samples are not flat, their edges must be sanded.

Then, the pure polystyrene samples and the mixed clay-polystyrene
samples are subjected to the same amounts of stress.  One way of
measuring the stress is simply by the number of turns of the screws.  A
torque wrench can also be used for more accurate values.  The torque
wrench is attached to the screw, and measurements are read off the
wrench.  The stress can be raised or lowered by tightening or loosening
the screws, respectively, and the same values of stress must be used for
the pure polystyrene samples and polystyrene-clay samples The shape and
form of the fringes are now noted, and the intensities, if possible, are
measured.

There were some problems with the methods behind this experiment.  For
one, it was extremely difficult to produce samples which were
homogenous, if not impossible.  For this reason, the materials showed
birefringence in the imperfect parts of the sample.  This added
birefringence could not be ignored because at these imperfect parts, the
stress is amplified.  For example, if I were to produce uniform stress
on the entire object (at every point), the stress at the imperfect parts
would be higher than we would expect, since already-stressed parts are
more vulnerable to stress than ``perfect,'' homogeneous parts.

Additionally, there was the problem of data collection.  Since the data
were not single measurements but an image of birefringence over an
entire sample, it was difficult to take data.  This fact led to the
partial solution of making qualitative observations and taking pictures
of the birefringence present in the sample under stress.  Quantitative
results were impossible unless there were some constant relation between
the birefringence at every point in the stressed pure polystyrene and
the corresponding point in the stressed clay-polystyrene sample.


RESULTS:

     Some preliminary pictures are as follows, showing birefringence in
stressed pure polystyrene.  These pictures demonstrate the kind of data
this investigation seeks to find.  What must be done is the taking of
pictures of samples under stress and the comparing of the birefringence
of the samples with clay to those without clay.  

                Fig 1

       Fig 2 

      Fig 3 

      Fig 4 


As shown, when the stress was gradually increased from Fig 1 to Fig 4,
the birefringence increased.  The screws were tightened, and the
corollary increase in the fringes present was apparent.  The stress
applied can be measured a number of ways; one way was by number of turns
of the screw.  The most difficult data of this project to measure were
the results of the birefringence.  This problem should be the most
important issue for anyone in the future who wants to undertake this
project.

The samples with clay were slightly too cloudy to show much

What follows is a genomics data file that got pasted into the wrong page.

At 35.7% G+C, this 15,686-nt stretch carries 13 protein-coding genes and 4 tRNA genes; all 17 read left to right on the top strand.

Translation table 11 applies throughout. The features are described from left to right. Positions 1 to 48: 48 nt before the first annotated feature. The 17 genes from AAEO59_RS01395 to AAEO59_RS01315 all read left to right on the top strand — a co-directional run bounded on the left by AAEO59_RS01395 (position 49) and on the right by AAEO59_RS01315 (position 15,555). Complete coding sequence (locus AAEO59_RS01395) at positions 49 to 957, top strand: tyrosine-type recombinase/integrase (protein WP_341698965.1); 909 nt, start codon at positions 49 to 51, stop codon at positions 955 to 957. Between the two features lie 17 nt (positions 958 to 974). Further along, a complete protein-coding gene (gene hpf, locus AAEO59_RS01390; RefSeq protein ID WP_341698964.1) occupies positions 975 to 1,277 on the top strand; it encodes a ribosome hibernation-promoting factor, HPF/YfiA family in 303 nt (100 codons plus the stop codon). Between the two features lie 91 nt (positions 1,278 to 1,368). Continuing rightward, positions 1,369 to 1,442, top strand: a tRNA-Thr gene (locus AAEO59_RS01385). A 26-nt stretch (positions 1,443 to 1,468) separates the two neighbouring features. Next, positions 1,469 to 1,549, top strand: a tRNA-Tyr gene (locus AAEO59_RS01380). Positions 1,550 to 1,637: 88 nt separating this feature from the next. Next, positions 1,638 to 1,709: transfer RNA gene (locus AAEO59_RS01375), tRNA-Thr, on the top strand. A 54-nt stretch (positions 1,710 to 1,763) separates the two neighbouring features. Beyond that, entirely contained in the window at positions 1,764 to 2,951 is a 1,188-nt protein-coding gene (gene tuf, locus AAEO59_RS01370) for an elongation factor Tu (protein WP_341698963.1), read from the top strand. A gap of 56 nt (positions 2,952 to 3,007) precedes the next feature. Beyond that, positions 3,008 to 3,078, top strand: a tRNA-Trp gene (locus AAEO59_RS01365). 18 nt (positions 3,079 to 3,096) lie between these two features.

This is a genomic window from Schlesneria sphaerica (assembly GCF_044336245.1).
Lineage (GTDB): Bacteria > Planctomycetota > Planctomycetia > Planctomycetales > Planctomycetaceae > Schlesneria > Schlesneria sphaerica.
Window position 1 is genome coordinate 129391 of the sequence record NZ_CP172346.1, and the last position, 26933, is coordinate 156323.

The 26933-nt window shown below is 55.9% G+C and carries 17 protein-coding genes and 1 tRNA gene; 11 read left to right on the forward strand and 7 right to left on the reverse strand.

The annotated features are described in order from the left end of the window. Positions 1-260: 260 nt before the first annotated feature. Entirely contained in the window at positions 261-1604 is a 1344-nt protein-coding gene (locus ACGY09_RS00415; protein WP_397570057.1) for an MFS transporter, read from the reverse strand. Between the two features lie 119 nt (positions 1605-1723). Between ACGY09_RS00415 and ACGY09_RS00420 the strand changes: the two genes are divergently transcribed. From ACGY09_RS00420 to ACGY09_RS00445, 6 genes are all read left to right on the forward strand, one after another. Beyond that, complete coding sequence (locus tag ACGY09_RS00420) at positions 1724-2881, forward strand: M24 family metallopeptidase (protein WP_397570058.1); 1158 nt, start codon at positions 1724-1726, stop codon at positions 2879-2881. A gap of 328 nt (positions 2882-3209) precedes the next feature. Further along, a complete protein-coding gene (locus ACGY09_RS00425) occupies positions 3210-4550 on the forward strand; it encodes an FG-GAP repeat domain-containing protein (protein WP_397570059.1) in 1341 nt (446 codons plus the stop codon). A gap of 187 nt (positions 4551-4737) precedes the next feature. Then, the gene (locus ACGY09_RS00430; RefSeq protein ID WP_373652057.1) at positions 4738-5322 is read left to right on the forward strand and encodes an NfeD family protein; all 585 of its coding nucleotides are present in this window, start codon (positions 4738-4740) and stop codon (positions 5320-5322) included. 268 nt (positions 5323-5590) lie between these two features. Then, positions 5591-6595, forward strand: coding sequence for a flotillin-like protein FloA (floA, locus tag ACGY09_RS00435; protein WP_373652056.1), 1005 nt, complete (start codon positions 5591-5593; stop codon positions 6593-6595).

birefringence.  The birefringence was extremely faint and small, and
additionally the clay samples were not uniform enough to show good
birefringence in the Stress Opticon.

 
RECOMMENDATIONS:

One of the recommendations for such future experiments is that a more
appropriate apparatus than the Stress Opticon should be used.  The
possibilities of this experiment were severely limited because of the
device.  The size of the samples, the number of places for stress to be
induced, and the size of the area of the sample under stress are
limited.  Also, the Stress Opticon's screws, which apply stress and hold
the object, have a tendency to be unstable, and it is difficult to get
any samples but the most flat to stay aloft.  Additionally, the sample
must not be too thin, which limits the project again.  Instead of such
an apparatus, a sample could be simply placed between two crossed
polarizers that can be found in any optics lab.  An interesting setup
that Dr. Metcalf showed me is one in which an overhead projector is
used.  An object is placed between two crossed polarizers on the
projector.  In this way, we not only produced the birefringence, but
also reflected the image of it on the screen/wall.  We can then take
pictures of the enlarged image showing excellent birefringence.  Some
setup that is similar would be better than the Stress Opticon for this
study.

Another problem was the cloudiness in the sample which results from clay
being added.  When the sample becomes opaque, no birefringence can be
measured because only transparent and translucent materials are
photoelastic.  Other methods of stress measurement other than
birefringence should be used if the concentration of clay is too high to
produce a transparent or translucent sample.  The 5% clay concentration
used in this experiment was slightly high; the samples were not optimal
for photoelastic observation.  In the future, concentrations should be
explored to determine the optimal concentration for photoelastic study,
the concentration not being too low as well because an extremely low
concentration of clay will have very little effect on the stress fields.